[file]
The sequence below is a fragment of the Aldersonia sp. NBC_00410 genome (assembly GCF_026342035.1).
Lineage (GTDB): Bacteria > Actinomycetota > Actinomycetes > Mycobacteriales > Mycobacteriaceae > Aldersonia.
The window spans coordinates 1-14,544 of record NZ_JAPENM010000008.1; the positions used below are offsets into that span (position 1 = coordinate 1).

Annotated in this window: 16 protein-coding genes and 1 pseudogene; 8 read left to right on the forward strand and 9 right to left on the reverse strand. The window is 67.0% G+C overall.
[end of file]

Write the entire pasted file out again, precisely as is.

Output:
The sequence below is a fragment of the Aldersonia sp. NBC_00410 genome (assembly GCF_026342035.1).
Lineage (GTDB): Bacteria > Actinomycetota > Actinomycetes > Mycobacteriales > Mycobacteriaceae > Aldersonia.
The window spans coordinates 1-14,544 of record NZ_JAPENM010000008.1; the positions used below are offsets into that span (position 1 = coordinate 1).

Annotated in this window: 16 protein-coding genes and 1 pseudogene; 8 read left to right on the forward strand and 9 right to left on the reverse strand. The window is 67.0% G+C overall.